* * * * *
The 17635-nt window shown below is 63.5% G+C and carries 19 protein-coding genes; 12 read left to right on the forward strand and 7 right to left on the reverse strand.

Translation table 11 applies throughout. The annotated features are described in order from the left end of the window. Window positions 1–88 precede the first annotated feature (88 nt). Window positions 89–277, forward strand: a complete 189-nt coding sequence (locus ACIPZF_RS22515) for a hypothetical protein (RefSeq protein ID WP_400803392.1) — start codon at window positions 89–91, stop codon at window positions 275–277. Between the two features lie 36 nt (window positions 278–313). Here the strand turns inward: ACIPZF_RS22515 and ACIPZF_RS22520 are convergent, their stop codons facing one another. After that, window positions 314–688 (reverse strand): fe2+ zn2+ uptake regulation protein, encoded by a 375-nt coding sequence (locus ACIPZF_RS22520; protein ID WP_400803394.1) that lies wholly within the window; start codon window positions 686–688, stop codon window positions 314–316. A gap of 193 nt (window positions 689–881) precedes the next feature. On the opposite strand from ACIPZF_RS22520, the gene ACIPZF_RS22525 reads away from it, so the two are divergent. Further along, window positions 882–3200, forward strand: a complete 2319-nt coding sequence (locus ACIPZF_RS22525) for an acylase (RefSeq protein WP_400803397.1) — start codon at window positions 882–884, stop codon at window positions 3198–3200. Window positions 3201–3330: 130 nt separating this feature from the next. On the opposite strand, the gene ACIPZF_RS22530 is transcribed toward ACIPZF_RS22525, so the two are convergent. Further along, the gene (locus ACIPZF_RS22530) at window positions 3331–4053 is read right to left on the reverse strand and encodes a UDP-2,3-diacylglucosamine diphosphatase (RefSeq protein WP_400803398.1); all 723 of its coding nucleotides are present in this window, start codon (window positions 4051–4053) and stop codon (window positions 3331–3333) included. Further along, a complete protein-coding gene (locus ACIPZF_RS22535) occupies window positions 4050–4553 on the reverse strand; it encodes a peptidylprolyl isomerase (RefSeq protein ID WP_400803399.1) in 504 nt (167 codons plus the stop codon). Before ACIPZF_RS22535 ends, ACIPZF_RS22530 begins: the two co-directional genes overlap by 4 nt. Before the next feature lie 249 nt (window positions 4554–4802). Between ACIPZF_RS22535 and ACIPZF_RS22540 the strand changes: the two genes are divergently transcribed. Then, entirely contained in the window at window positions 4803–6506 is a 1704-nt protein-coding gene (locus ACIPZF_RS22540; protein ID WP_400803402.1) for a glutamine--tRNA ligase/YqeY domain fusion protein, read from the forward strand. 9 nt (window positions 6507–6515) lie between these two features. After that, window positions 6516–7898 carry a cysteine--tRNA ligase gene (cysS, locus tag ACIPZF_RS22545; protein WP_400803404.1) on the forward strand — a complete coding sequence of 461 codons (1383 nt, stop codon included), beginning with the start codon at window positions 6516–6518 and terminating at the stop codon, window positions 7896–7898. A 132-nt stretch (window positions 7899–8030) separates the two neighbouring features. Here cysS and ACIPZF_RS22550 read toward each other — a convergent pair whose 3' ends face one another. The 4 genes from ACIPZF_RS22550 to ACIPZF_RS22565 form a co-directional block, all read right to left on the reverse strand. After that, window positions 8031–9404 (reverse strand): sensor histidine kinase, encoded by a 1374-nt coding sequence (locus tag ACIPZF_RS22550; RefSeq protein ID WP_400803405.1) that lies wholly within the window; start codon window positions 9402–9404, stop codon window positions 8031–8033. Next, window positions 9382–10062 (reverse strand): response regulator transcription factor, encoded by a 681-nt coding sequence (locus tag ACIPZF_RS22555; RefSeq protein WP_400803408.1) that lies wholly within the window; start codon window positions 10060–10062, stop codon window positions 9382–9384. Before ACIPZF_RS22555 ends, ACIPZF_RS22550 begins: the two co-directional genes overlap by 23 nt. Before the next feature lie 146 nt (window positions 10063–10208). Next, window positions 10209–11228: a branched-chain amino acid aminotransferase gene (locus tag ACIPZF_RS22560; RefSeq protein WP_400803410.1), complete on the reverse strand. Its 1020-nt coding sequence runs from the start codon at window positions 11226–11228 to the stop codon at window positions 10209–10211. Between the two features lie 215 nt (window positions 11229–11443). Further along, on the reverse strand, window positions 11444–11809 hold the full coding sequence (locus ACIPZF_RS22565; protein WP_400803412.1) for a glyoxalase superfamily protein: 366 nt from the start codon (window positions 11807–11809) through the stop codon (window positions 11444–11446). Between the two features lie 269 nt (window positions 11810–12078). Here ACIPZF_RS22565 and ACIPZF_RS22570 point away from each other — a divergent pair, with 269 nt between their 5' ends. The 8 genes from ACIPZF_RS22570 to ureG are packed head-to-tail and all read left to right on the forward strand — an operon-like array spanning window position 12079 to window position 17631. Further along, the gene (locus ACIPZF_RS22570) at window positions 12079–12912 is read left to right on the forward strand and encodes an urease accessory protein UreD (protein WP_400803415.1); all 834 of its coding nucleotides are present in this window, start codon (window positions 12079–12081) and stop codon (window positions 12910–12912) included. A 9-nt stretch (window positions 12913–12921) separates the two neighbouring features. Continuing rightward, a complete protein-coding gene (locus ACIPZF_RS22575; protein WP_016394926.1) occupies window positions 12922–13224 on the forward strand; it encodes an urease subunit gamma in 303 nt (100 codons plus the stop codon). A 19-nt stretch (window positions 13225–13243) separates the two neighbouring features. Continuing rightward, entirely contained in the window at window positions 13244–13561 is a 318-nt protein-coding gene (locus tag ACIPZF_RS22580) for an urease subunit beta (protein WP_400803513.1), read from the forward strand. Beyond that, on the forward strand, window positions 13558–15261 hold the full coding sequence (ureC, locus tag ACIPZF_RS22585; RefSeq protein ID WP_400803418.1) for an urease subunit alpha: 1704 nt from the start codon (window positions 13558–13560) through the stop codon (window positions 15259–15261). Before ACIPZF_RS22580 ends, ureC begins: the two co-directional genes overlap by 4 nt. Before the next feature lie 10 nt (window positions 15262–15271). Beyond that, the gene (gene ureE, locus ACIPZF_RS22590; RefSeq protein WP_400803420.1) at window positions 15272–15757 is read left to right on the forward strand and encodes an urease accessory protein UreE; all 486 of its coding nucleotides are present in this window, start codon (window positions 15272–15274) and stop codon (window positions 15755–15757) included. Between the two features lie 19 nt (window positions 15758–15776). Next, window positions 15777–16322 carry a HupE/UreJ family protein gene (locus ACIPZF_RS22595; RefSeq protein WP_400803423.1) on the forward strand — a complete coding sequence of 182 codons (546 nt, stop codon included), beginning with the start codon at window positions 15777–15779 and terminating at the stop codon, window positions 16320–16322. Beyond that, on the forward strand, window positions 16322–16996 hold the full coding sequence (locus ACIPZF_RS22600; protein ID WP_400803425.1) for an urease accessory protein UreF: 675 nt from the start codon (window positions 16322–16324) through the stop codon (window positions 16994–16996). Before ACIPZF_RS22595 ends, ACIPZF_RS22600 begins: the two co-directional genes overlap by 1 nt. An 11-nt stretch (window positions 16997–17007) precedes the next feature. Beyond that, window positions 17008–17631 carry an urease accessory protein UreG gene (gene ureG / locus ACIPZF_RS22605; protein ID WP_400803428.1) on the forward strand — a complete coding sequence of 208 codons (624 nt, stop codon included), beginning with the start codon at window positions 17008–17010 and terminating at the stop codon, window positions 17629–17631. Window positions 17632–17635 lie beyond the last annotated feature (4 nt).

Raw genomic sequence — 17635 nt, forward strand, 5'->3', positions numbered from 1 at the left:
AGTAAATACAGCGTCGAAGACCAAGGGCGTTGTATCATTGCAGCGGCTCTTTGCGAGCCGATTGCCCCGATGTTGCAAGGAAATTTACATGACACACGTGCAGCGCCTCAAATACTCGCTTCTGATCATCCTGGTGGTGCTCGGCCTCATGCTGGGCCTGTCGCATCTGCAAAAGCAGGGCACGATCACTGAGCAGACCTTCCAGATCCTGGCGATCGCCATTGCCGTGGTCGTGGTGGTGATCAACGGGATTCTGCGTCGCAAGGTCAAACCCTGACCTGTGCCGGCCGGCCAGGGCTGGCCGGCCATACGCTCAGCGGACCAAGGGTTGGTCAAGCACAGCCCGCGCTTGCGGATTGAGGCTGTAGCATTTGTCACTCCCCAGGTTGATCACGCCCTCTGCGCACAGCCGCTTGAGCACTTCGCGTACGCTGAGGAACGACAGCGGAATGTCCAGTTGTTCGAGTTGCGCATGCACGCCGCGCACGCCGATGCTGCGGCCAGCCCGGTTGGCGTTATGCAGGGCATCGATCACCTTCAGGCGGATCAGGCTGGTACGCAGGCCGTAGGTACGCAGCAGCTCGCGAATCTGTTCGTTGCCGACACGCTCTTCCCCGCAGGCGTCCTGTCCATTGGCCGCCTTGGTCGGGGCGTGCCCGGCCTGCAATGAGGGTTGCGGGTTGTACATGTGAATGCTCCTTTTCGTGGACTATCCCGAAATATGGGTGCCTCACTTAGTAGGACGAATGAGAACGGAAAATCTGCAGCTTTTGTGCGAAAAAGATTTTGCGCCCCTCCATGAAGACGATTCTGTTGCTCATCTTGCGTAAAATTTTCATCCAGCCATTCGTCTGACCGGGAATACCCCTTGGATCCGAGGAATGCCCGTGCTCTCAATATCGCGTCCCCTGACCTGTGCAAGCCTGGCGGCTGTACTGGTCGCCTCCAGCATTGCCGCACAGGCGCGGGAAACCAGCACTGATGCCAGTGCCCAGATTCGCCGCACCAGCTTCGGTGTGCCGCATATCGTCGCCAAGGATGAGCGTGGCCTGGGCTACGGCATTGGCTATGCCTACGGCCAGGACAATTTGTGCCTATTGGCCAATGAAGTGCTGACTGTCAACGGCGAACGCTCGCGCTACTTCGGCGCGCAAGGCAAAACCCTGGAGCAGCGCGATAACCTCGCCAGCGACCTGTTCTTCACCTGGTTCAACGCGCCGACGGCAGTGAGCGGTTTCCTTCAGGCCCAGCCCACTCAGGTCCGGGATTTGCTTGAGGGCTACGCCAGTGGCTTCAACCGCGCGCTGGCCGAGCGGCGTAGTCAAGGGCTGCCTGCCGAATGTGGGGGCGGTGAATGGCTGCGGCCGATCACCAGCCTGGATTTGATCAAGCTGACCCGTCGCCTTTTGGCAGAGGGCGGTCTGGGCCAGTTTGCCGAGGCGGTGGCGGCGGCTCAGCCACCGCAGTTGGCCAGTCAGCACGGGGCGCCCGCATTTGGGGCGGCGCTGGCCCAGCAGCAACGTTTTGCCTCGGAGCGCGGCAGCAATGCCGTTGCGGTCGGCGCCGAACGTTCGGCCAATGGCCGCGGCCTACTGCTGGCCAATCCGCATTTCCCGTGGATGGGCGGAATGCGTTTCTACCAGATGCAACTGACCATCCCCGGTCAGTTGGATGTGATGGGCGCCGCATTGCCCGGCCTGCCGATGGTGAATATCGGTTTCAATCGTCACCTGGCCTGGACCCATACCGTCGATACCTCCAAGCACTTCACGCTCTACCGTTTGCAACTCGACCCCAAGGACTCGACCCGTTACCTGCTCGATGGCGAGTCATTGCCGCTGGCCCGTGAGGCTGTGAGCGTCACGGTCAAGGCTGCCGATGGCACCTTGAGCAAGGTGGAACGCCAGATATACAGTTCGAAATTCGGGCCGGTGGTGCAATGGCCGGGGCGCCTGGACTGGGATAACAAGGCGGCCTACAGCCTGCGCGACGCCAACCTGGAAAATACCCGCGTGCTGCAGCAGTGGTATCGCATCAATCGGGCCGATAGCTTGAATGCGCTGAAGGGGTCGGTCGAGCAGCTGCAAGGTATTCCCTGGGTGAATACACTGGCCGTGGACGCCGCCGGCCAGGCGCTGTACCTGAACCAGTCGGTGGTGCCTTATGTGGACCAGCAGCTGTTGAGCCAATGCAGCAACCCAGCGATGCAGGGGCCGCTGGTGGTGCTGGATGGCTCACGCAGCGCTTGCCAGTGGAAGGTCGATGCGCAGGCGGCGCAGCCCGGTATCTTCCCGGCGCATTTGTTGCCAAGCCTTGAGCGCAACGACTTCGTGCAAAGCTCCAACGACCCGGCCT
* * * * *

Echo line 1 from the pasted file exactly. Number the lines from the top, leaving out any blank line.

The 17635-nt window shown below is 63.5% G+C and carries 19 protein-coding genes; 12 read left to right on the forward strand and 7 right to left on the reverse strand.